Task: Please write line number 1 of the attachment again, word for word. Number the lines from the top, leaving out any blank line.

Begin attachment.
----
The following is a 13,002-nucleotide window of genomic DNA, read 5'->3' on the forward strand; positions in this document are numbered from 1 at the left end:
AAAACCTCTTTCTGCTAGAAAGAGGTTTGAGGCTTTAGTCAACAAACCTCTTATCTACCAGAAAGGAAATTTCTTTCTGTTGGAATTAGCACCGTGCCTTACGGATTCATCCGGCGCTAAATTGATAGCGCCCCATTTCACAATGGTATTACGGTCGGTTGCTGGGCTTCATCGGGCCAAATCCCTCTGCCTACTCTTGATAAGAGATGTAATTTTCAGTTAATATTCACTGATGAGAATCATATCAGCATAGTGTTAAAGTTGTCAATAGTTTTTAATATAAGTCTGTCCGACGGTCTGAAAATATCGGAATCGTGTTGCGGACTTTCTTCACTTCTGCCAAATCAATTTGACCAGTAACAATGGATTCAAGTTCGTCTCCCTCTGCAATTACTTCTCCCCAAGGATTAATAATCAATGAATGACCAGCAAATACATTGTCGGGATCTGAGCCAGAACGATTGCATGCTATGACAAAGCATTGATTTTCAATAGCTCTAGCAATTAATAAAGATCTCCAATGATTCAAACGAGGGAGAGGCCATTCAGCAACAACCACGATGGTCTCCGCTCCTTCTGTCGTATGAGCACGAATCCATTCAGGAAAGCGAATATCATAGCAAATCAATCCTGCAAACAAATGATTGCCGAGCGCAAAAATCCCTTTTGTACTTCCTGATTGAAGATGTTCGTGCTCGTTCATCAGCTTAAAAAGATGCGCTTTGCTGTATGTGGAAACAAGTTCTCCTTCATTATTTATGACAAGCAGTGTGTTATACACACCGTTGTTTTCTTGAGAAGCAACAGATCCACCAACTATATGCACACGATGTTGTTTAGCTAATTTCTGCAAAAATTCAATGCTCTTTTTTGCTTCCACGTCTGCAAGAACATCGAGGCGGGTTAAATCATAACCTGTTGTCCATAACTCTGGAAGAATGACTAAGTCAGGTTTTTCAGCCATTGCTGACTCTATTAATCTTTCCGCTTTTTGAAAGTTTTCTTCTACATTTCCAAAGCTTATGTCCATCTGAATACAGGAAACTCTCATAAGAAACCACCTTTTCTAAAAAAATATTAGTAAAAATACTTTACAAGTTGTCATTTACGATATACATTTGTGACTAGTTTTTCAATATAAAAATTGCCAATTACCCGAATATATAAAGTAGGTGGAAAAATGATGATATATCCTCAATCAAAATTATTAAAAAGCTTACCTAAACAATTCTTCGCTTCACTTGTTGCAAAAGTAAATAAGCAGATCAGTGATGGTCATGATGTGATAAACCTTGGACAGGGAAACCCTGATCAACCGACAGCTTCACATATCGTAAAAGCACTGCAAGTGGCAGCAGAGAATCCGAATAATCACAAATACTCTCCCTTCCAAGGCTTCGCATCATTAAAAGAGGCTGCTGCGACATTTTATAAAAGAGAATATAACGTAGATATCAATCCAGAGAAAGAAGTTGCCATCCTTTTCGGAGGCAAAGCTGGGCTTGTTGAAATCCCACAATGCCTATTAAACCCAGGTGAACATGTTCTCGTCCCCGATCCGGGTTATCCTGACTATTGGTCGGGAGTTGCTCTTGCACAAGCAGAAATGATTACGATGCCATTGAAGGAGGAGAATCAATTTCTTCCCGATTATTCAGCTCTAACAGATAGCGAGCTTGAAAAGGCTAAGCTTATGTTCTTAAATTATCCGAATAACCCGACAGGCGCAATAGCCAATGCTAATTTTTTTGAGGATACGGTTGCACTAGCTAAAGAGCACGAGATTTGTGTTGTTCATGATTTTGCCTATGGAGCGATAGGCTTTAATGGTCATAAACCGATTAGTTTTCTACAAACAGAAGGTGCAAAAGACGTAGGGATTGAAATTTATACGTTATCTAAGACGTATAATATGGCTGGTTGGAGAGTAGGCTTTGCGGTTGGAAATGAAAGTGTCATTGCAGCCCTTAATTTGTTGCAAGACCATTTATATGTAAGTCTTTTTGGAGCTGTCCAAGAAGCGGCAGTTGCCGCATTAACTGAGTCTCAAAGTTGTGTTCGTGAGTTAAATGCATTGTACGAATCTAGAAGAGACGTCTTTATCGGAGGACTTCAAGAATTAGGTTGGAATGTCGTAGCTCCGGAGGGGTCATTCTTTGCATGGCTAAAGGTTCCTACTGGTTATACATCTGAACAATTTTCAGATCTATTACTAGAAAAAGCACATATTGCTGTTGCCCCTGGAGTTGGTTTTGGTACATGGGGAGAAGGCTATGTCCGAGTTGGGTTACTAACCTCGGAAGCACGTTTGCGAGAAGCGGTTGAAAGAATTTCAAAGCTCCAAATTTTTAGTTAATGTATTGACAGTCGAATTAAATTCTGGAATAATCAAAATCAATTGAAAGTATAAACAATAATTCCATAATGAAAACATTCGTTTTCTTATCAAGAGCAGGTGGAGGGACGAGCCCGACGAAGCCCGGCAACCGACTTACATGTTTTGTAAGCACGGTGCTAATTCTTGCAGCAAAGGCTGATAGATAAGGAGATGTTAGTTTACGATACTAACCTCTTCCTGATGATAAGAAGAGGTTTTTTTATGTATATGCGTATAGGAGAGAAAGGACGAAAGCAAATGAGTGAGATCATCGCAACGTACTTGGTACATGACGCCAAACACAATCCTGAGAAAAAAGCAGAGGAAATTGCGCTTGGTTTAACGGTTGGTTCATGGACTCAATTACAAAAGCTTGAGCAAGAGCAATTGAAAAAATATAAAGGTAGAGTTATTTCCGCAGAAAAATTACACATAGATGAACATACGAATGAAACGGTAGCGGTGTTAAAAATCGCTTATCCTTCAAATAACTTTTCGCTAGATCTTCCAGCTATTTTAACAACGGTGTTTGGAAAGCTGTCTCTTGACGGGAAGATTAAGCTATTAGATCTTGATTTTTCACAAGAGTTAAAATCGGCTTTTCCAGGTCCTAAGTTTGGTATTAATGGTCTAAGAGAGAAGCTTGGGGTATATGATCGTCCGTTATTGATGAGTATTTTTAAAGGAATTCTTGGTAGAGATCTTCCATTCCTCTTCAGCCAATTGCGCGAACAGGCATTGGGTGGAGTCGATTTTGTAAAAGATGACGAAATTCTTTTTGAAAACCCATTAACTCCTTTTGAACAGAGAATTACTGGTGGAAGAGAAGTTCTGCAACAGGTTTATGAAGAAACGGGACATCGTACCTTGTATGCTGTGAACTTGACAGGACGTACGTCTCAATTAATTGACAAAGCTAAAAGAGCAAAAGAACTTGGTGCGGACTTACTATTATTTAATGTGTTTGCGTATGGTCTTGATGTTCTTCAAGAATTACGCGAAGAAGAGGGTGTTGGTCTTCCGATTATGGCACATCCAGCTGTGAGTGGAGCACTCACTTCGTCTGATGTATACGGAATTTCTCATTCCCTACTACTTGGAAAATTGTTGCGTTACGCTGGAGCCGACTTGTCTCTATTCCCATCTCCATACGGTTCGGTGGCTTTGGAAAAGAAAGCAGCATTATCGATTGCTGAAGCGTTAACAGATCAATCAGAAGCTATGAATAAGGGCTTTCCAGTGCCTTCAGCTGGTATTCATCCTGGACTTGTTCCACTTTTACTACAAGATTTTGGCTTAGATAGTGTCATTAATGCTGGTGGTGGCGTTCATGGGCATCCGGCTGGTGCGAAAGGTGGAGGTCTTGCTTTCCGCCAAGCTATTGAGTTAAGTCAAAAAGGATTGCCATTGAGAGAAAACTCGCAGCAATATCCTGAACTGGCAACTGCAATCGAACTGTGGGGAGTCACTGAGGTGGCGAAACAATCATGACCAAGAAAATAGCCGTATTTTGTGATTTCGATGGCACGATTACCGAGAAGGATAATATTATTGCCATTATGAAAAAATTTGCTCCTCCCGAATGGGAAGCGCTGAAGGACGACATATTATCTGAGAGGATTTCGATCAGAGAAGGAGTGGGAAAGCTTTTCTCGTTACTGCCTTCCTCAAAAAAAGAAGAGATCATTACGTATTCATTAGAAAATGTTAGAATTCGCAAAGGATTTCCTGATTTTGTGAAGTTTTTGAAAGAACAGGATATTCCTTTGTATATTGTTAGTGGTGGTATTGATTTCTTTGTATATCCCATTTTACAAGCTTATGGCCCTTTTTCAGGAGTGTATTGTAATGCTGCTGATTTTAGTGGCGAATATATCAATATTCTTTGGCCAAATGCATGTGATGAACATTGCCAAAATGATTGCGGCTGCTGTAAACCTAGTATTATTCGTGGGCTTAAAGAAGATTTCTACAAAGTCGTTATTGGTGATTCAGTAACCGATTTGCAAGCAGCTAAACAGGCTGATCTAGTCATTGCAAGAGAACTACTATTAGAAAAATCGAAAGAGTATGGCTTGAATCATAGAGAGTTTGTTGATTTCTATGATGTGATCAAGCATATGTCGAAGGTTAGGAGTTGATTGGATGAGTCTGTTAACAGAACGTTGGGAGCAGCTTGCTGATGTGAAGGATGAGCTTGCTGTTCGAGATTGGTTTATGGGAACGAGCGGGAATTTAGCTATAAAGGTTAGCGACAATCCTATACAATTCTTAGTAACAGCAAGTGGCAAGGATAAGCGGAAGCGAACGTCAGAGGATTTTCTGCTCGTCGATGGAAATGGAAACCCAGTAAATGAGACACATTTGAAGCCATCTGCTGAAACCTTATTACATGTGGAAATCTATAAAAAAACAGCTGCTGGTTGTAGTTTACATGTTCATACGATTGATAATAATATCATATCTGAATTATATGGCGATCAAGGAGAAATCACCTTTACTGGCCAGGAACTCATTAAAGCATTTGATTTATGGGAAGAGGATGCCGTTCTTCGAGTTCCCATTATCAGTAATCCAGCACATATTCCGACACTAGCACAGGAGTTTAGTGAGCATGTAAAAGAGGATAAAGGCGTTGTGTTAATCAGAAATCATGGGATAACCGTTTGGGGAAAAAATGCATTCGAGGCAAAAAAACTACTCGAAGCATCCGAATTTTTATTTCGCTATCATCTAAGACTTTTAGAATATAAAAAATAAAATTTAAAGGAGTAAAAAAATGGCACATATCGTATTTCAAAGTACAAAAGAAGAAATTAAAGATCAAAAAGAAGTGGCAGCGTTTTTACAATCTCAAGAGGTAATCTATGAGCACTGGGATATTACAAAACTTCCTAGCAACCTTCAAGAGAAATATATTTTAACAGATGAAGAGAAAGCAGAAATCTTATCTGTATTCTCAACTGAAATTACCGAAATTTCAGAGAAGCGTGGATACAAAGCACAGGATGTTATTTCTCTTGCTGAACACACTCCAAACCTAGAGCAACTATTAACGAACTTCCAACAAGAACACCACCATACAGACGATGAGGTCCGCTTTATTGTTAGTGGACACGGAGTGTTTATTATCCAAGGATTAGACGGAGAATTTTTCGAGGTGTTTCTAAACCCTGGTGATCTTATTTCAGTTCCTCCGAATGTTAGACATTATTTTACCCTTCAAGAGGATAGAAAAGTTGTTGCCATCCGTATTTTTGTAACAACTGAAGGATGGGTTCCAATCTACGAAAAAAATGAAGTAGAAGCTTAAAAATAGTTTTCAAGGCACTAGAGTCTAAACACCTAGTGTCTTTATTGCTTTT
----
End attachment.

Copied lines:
The following is a 13,002-nucleotide window of genomic DNA, read 5'->3' on the forward strand; positions in this document are numbered from 1 at the left end: